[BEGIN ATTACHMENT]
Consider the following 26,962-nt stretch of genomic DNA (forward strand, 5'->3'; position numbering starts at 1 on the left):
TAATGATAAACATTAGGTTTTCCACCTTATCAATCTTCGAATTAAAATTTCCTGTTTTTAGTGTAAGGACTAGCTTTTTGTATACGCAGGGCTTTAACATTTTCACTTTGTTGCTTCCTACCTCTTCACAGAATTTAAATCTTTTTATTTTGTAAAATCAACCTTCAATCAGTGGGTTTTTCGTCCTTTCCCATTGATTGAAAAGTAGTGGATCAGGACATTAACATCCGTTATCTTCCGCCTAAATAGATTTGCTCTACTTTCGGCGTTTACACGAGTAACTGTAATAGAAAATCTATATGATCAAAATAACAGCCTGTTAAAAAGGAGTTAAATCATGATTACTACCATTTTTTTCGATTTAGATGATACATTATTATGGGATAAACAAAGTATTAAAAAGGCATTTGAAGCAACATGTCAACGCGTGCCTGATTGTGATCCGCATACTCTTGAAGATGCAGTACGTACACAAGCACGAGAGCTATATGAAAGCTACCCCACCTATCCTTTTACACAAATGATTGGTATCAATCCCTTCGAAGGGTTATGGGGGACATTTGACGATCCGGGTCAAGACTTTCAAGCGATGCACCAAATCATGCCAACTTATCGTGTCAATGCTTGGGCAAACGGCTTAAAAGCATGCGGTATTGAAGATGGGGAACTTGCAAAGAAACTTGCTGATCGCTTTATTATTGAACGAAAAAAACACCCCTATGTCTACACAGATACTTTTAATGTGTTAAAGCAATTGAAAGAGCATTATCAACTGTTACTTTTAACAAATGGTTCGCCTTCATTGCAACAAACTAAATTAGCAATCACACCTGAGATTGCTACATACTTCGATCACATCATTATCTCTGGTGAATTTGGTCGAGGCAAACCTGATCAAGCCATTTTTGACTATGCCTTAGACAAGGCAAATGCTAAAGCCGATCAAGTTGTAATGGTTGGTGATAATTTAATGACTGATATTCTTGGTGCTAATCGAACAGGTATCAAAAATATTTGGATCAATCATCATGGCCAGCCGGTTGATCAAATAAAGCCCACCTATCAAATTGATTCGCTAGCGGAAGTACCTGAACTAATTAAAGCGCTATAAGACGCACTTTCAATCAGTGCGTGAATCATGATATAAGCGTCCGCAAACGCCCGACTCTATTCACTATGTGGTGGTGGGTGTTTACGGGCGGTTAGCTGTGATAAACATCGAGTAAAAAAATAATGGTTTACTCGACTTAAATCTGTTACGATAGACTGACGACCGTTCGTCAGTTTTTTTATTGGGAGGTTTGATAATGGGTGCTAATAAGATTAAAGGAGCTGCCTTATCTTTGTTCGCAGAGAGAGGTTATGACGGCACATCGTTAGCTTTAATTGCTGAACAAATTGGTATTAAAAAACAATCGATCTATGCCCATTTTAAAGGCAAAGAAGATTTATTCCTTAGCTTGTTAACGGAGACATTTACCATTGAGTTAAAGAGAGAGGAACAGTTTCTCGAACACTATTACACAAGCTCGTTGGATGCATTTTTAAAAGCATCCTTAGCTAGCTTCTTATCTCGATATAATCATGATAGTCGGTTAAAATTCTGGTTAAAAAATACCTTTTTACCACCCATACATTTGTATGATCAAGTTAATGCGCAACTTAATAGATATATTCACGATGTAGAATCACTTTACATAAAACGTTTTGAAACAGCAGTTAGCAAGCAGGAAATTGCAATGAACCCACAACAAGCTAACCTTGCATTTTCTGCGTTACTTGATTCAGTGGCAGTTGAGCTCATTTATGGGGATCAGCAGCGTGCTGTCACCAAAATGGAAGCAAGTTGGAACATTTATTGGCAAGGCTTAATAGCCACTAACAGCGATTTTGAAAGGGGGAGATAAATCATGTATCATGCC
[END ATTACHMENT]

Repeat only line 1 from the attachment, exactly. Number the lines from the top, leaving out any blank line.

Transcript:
Consider the following 26,962-nt stretch of genomic DNA (forward strand, 5'->3'; position numbering starts at 1 on the left):